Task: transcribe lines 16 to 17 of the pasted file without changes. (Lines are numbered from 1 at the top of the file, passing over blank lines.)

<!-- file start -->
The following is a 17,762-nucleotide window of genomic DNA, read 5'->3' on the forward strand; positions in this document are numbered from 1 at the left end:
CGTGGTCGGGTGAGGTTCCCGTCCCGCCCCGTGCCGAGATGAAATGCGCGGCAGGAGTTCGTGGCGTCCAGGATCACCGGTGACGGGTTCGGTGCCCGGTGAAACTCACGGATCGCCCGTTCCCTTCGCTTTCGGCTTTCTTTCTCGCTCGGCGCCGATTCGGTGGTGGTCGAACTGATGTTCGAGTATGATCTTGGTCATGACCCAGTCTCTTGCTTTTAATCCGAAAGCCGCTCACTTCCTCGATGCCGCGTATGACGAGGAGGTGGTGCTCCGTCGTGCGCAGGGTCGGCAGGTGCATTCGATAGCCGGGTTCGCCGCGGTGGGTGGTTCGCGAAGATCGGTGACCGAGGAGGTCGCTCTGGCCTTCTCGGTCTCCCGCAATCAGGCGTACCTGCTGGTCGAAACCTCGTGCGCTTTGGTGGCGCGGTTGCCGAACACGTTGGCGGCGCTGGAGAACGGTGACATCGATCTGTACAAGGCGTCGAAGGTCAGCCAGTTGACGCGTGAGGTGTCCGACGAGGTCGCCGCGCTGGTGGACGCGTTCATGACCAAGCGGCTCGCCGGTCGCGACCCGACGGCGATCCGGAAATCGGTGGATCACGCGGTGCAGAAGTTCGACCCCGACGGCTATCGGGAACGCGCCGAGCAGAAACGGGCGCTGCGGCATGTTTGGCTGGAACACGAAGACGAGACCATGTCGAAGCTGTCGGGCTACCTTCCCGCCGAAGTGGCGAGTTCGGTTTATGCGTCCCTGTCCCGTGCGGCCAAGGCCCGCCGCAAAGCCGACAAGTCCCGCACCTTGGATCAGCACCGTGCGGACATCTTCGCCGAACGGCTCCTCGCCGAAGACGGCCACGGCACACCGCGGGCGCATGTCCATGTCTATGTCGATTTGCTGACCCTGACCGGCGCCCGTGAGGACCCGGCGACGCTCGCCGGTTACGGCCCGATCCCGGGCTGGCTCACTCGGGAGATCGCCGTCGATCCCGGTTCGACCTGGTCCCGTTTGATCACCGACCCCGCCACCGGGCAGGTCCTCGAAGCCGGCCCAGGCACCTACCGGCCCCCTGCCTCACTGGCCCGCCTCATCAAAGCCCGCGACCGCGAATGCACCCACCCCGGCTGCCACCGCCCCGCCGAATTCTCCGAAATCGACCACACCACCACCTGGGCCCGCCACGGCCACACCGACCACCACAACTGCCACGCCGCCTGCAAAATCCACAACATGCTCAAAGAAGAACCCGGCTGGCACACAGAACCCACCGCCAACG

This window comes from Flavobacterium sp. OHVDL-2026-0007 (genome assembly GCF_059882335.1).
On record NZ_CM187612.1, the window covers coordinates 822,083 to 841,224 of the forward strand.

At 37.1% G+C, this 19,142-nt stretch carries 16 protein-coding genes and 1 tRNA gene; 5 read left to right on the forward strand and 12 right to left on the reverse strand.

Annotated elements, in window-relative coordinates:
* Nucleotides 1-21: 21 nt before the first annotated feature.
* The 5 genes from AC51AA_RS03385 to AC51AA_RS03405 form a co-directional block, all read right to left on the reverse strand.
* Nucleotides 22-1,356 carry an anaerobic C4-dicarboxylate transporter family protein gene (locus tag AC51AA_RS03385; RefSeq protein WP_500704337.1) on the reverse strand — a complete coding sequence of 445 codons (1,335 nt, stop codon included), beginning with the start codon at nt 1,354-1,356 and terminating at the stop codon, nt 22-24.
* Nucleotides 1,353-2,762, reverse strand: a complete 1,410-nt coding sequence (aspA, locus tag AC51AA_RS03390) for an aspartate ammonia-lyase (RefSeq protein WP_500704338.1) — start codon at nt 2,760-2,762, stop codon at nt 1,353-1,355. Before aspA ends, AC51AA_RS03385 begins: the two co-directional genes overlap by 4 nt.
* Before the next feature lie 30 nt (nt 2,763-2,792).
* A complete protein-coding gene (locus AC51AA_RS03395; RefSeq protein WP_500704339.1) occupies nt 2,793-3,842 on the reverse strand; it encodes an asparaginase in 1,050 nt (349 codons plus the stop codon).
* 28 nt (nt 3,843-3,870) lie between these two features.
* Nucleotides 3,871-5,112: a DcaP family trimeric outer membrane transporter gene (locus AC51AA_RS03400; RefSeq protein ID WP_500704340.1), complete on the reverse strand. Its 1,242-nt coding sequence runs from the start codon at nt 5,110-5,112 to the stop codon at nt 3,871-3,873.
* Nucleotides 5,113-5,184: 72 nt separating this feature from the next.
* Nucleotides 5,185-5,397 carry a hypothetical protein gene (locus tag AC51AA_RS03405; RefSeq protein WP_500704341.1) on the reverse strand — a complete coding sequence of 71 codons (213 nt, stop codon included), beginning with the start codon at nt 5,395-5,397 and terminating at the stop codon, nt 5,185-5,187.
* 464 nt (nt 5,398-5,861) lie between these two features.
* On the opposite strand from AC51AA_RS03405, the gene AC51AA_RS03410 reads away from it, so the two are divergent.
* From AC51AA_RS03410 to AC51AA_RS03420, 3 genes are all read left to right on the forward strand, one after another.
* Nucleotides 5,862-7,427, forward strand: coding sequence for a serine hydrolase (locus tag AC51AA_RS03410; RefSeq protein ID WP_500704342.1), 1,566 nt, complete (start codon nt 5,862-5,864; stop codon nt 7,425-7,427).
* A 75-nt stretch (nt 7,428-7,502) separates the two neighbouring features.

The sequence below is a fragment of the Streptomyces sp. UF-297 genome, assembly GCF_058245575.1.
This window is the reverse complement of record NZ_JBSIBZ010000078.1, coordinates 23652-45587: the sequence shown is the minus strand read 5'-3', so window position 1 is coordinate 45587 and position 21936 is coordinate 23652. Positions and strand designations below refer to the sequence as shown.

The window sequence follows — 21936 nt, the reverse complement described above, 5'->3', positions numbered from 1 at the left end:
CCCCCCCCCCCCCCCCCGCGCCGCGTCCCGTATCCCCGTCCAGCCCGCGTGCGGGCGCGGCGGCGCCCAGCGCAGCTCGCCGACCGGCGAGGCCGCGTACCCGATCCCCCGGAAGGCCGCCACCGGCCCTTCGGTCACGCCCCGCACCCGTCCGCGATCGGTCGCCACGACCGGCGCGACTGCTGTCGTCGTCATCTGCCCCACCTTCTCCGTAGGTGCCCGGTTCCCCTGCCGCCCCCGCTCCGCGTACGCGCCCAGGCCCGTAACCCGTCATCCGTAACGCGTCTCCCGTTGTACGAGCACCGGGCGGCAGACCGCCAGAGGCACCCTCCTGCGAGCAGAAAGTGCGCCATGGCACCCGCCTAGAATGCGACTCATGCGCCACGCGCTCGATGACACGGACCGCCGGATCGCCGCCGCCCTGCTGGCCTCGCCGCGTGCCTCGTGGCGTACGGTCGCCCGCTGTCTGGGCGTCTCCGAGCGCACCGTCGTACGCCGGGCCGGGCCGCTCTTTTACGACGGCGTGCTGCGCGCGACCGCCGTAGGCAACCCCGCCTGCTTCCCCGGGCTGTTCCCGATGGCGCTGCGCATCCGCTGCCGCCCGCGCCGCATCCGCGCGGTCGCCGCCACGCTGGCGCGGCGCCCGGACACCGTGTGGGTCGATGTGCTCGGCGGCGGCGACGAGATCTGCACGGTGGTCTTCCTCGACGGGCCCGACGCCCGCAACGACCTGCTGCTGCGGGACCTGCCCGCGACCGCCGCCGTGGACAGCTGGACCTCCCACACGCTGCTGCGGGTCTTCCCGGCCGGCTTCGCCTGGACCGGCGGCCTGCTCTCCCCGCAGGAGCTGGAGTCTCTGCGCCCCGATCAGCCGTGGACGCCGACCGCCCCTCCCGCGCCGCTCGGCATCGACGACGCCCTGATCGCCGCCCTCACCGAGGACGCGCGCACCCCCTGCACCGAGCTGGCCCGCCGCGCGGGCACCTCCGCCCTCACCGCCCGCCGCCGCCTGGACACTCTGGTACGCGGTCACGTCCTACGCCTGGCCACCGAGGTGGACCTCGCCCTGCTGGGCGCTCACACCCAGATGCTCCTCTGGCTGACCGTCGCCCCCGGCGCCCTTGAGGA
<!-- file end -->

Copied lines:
* Nucleotides 5,185-5,397 carry a hypothetical protein gene (locus tag AC51AA_RS03405; RefSeq protein WP_500704341.1) on the reverse strand — a complete coding sequence of 71 codons (213 nt, stop codon included), beginning with the start codon at nt 5,395-5,397 and terminating at the stop codon, nt 5,185-5,187.
* 464 nt (nt 5,398-5,861) lie between these two features.